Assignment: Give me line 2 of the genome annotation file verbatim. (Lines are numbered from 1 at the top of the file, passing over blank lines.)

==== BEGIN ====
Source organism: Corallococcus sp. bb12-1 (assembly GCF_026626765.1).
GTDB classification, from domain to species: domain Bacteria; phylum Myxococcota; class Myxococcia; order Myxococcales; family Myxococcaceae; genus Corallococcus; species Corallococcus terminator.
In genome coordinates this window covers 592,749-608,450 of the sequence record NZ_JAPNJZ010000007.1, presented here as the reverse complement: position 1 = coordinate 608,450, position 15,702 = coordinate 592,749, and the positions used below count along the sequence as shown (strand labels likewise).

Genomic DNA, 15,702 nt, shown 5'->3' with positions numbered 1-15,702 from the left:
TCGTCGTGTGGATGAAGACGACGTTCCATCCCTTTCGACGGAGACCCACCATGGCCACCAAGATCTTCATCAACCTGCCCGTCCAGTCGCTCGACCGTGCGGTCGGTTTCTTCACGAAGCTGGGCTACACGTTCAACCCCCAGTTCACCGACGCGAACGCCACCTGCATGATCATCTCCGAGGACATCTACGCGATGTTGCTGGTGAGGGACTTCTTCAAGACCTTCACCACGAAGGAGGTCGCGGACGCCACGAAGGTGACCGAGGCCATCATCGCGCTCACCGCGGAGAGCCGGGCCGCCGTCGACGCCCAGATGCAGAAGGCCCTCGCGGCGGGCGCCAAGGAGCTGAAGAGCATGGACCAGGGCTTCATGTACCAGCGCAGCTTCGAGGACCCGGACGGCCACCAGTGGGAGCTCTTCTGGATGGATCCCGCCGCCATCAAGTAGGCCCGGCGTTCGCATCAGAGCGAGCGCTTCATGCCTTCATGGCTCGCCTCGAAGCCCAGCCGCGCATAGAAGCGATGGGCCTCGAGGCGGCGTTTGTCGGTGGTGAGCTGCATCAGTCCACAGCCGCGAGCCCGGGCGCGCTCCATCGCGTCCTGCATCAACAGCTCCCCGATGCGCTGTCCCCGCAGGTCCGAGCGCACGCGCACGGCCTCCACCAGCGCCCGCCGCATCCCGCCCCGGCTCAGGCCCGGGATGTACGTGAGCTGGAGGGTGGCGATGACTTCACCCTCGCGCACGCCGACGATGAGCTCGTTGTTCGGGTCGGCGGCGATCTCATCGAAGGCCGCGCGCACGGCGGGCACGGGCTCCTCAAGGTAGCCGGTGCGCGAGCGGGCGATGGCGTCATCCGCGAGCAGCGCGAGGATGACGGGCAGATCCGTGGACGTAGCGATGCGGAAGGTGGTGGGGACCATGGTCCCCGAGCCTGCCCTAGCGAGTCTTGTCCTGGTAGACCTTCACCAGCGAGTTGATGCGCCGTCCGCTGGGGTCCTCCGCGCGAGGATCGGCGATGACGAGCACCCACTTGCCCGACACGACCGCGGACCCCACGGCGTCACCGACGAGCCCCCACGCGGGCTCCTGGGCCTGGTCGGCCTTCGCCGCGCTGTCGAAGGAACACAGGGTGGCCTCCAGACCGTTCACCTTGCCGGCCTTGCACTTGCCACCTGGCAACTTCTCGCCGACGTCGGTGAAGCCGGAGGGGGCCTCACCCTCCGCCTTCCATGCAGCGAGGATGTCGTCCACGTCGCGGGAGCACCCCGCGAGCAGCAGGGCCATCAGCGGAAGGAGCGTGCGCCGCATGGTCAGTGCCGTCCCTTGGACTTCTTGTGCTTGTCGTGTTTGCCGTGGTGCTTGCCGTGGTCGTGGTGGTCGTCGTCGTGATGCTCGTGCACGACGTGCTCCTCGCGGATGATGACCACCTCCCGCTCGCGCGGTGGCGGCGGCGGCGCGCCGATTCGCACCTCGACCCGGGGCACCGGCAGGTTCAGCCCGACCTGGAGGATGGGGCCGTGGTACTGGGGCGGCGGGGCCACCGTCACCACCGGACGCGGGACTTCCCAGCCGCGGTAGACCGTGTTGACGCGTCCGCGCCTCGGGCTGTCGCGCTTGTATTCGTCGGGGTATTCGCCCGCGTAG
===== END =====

GTDB classification, from domain to species: domain Bacteria; phylum Myxococcota; class Myxococcia; order Myxococcales; family Myxococcaceae; genus Corallococcus; species Corallococcus terminator.